Global problems often come from the West. The UN’s sustainable development agenda, zero emissions, climate change, sustainable travel futures, and personal carbon credits (passports), will deal a huge blow to the economy, tourism, agro-culture, agriculture and other equally important industries.

A report on the future of travel and tourism, co-authored by travel agency Intrepid Travel and The Future Labs Institute, argues that the future will be heavily impacted by climate change and travel restrictions to combat it.

“A Sustainable Future for Travel” warns of “travel extinction”. , with some areas suffering such drastic climate change that all tourism there will cease, and of “personal carbon credits” that will limit the frequency of authorised travel.”

Western countries, like those in Scandinavia, are undergoing enormous changes in society and citizens. The programmes being promoted have deprived many people of land, homes, and businesses small and large, and it is important to be warned, that the WEF, EU, and UN programmes may affect Azerbaijan as well.

Croatian MEP Mislav Kolakušić in the EU Parliament: EU uses #ClimateScam (Climate change) as an excuse to take agricultural land from farmers with the ultimate goal of creating deliberate food shortages.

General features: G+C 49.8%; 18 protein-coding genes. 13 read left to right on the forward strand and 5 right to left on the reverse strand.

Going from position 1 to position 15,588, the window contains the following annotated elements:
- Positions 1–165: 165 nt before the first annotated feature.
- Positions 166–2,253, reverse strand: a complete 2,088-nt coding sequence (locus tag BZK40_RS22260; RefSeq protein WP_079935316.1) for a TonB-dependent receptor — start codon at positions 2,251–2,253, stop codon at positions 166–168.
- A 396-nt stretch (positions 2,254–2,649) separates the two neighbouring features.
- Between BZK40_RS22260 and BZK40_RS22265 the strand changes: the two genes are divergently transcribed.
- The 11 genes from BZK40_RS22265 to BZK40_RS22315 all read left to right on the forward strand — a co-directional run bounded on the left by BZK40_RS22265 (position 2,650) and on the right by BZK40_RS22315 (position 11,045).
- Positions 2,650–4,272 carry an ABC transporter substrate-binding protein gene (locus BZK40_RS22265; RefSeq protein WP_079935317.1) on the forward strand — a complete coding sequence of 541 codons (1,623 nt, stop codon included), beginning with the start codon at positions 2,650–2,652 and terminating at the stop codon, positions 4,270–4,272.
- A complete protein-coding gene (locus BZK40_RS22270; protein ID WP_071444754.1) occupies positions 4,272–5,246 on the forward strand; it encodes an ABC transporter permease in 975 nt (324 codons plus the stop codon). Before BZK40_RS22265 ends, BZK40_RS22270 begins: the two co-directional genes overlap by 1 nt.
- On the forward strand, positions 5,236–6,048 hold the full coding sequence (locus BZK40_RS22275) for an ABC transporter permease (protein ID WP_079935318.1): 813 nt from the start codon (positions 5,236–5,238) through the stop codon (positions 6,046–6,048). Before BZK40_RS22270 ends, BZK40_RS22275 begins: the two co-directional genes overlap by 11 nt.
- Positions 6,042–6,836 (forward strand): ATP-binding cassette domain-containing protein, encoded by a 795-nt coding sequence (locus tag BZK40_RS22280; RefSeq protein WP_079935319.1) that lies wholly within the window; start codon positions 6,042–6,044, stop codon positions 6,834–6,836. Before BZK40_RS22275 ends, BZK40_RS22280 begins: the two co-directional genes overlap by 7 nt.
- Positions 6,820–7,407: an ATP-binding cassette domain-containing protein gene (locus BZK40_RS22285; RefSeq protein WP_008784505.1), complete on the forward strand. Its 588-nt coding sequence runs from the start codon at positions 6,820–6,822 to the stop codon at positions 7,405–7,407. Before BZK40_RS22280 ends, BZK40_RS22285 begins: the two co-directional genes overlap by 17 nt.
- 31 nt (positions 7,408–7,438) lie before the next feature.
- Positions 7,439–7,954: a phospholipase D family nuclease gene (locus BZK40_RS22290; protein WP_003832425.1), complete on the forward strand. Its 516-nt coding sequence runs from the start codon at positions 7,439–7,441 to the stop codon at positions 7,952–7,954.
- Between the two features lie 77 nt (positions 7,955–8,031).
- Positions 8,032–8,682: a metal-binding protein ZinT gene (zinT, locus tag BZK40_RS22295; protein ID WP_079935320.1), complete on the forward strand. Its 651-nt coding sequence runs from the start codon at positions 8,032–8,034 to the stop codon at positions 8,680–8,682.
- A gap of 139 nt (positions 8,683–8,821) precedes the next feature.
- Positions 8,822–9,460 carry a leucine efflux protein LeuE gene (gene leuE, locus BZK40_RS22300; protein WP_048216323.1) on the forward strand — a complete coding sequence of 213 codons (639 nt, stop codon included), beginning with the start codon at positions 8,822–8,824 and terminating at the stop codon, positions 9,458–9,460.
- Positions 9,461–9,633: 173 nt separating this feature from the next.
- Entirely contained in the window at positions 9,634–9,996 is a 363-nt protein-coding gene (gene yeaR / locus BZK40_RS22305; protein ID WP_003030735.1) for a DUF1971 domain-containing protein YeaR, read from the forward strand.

Remember that starving and desperate people are far more likely to submit to tyranny in exchange for enough calories to avoid death than people with ready access to an abundance of food, even if the source of those calories is insects or fake, lab-grown “meat.”

Carbon passports

If conscience and budget allow, we can fly freely on aeroplanes from one place to another. But that will change. “On our current trajectory, we can expect to see a decline in the frequency of people travelling as carbon passports change the travel landscape,” says Martin Raymond, co-founder of Future Laboratories.

These permits will manifest as passports that will force people to ration their carbon emissions in line with the global carbon budget, which is 750 billion tonnes by 2050.

For all practical purposes, your carbon emissions will match your energy consumption, give or take a relatively narrow efficiency range (unless we have some kind of clean energy breakthrough, and the only viable option we have, nuclear power, is not considered clean) climate cult energy.

In other words, your standard of living is your energy consumption. Reducing society’s energy consumption is the same as reducing your standard of living.

About Fidan Abdullayeva